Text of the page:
BC: Well, I’ll tell you. It’s a sort of abstract concepts, but I mean, in my life I can live for nothing. I can. I didn’t come from money. None of us really came from money. We know how to live cheap. I don’t have to sell records to eat. I was just as happy delivering Chinese food or working in a sign shop. That’s something people really need to understand. I think the rest of the group would say the same thing. I mean it’s not that we’re not grateful for what we do. What I mean to say is that–and this is where it gets a little abstract–there’s no need for so much ambition that you begin to speak with such, and act with such a motive.

M: We’re recalculating. We’re flying through it. The same automatic thing.

BC: It has a lot to do with technology and the comfort zones that people grow up with. I think if you know how to live cheaply and make your art your focus, dips in the economy and bourgeois culture and decadent culture, they don’t really affect you.

Expand on that.
You know, corporate interests. I’m not anti-corporate, I’m not a liberal, I’m not–I’m apolitical for the most part, but it’s impossible not to understand that giant capital interests need to create peaks and dips and valleys. And what that does is that affects culture. Look at punk. Punk came out of poverty and political unease. What we have right now–the political unease is omnipresent–is basically privileged people trying to yell over each other about how they know the direction that things need to take. The impoverished and the perverts and the derelicts and a lot of common people and addicts’ needs are very muted right now. They’re more entertained by the shit show and there’s not enough culture being made on that level. A lot of culture’s being manufactured by these grandiose interests and consumed. It just seems such a grand-level thing. They’ve made it really attractive by taking control of the graphics and the aesthetics of underground movements throughout history. They’ve all been collected and collated into magazines and books that you can go and purchase and understand and graffiti marking guerilla economics. Bankers buying Arthur Russell CD’s.

So, how does that–
BC: I don’t know what I’m talking about. I’m staring at a bunch of rich-looking buildings. And then I think about the young groups. And mainly I just think they want nicer stuff. And we were like that, everybody wants to have these, like, commodities. What does it mean, you know? What’s the fucking point?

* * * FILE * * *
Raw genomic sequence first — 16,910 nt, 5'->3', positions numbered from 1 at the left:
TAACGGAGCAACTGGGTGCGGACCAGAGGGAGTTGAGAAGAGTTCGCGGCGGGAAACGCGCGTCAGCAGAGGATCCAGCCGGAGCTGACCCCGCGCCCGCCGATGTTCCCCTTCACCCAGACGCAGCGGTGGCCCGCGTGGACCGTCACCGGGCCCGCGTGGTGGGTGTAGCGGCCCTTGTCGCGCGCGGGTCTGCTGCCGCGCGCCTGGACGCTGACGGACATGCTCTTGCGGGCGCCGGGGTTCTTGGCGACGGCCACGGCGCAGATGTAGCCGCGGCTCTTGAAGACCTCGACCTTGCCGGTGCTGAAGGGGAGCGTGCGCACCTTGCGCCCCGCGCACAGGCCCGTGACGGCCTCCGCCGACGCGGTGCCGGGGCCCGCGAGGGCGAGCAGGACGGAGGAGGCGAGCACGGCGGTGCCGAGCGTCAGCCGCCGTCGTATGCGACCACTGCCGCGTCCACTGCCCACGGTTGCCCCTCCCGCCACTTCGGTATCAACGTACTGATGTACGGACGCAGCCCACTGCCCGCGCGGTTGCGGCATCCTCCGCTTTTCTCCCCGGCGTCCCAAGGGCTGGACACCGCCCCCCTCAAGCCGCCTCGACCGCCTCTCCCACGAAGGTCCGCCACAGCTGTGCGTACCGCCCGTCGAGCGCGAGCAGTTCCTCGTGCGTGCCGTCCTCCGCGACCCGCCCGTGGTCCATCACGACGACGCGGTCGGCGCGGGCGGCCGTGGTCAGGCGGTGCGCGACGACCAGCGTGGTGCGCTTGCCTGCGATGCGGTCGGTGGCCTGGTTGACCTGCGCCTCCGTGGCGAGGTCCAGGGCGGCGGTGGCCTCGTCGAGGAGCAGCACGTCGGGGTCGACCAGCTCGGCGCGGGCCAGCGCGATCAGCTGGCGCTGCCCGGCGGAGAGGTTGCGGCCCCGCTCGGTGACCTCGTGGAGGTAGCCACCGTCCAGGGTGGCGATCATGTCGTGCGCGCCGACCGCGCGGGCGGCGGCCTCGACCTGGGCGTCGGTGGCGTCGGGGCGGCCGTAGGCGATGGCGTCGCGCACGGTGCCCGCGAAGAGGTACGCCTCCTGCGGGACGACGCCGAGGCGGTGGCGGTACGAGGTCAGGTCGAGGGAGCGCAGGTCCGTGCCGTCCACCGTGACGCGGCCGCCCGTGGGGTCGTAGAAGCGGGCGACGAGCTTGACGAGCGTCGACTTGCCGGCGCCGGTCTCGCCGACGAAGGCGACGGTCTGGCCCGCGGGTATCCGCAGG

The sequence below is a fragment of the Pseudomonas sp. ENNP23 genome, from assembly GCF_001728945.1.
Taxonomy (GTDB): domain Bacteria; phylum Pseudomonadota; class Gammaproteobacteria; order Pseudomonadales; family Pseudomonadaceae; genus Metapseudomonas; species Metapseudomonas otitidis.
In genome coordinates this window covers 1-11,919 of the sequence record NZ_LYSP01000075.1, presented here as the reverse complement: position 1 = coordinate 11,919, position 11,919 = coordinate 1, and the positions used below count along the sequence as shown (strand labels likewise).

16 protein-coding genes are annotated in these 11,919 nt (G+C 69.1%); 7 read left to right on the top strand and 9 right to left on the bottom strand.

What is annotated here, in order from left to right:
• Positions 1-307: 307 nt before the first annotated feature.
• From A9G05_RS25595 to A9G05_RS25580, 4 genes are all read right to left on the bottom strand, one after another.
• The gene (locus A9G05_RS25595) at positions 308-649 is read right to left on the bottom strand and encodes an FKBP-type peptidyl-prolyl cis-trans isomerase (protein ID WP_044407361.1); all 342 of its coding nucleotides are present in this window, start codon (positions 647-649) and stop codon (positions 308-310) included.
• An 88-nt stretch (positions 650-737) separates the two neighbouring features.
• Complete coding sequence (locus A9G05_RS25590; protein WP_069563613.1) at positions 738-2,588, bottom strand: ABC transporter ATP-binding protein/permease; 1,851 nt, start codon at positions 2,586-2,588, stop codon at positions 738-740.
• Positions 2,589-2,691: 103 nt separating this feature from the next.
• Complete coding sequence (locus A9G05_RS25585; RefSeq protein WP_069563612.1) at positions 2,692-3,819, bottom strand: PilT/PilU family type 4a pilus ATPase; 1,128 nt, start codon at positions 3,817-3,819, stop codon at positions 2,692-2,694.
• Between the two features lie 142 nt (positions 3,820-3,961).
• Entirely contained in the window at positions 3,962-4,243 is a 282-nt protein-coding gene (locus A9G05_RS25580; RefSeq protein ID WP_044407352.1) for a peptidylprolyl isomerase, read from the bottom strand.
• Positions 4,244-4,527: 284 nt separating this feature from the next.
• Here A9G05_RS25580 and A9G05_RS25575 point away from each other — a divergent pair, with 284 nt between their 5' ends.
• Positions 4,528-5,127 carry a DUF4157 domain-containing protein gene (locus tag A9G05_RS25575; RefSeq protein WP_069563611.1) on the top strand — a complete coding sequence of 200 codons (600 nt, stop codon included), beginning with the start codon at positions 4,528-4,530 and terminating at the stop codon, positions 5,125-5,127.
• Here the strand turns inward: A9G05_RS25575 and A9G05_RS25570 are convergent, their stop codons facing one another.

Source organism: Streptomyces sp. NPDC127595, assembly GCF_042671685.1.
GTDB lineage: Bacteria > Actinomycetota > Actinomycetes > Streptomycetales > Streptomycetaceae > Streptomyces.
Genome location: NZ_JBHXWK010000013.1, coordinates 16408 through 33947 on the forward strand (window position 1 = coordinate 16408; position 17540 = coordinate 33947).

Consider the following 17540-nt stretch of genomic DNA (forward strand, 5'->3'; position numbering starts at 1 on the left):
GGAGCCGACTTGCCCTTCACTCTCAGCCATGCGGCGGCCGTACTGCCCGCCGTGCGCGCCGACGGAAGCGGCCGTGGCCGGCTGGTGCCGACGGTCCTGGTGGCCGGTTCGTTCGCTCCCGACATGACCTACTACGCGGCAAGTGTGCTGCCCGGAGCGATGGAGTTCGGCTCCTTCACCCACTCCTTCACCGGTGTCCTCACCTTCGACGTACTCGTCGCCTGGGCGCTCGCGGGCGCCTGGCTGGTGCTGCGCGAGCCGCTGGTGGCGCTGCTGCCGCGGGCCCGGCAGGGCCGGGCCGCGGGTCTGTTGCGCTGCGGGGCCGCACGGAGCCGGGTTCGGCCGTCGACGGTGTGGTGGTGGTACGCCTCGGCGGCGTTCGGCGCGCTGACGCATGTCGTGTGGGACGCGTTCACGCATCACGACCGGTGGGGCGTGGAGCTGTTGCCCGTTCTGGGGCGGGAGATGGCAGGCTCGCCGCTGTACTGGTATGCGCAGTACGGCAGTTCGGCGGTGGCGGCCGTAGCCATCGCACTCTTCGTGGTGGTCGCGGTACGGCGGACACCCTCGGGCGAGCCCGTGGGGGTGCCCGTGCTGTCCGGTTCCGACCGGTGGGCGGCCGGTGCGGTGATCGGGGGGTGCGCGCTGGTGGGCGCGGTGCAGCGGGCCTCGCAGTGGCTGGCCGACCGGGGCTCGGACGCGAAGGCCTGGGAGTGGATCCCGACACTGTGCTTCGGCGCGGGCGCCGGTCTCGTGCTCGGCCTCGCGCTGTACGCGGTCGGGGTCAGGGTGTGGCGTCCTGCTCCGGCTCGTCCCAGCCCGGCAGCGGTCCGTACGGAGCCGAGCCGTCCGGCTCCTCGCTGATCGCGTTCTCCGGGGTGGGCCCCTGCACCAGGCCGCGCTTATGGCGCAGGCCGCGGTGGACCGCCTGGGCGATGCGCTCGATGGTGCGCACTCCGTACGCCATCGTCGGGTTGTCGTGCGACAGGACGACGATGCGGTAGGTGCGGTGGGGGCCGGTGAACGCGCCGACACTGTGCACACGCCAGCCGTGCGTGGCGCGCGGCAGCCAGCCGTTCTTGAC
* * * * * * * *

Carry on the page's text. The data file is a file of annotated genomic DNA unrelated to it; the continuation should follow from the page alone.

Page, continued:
Do you feel misunderstood in your music?
BC: Well, I mean, I don’t know that I understand myself, so. Half the time I’m talking I’m just like, “I see where I’m going with this.” I start off a sentence, and I’m like, “Comcast is really just making it uncomfortable for a punk to thrive.”

Punk is such a word, it’s such a concept you can sell, you know? It’s like a t-shirt: punk. But what it means really is a deliberation of the ugly or the decrepit, and a base of like the ornamental. That’s wild, I love it.

I want to give one logical answer. This is not pretension. I’m genuinely trying to answer things in a normal way. I’m so spacey. Eye liner is seeping into my bloodstream.

You’ve called yourself an entertainer in all aspects of music, from performing to interviews.
BC: Oh, definitely. I think we all view ourselves as showbiz entertainers. Even with all these questions when I talk about politics. I am apolitical, but I have these fits of fancy where I talk about, go off on some, esoteric cultist political nonsense. It’s all entertainment. I just consider that all a kind of legalese to excuse any of my behavior.

But isn’t that problematic if you’re talking about cultures being controlled? Shouldn’t you be doing something that’s not in the name of entertainment?
BC:: Well, activism, to me, let’s just put it this way: if you’re not afraid of failure and you’re not selling anything, you’ll never die.

Okay. Alright.
BC: It was very nice to talk to you. I hope I wasn’t intimidating.

You weren’t.
BC: It’s all an act.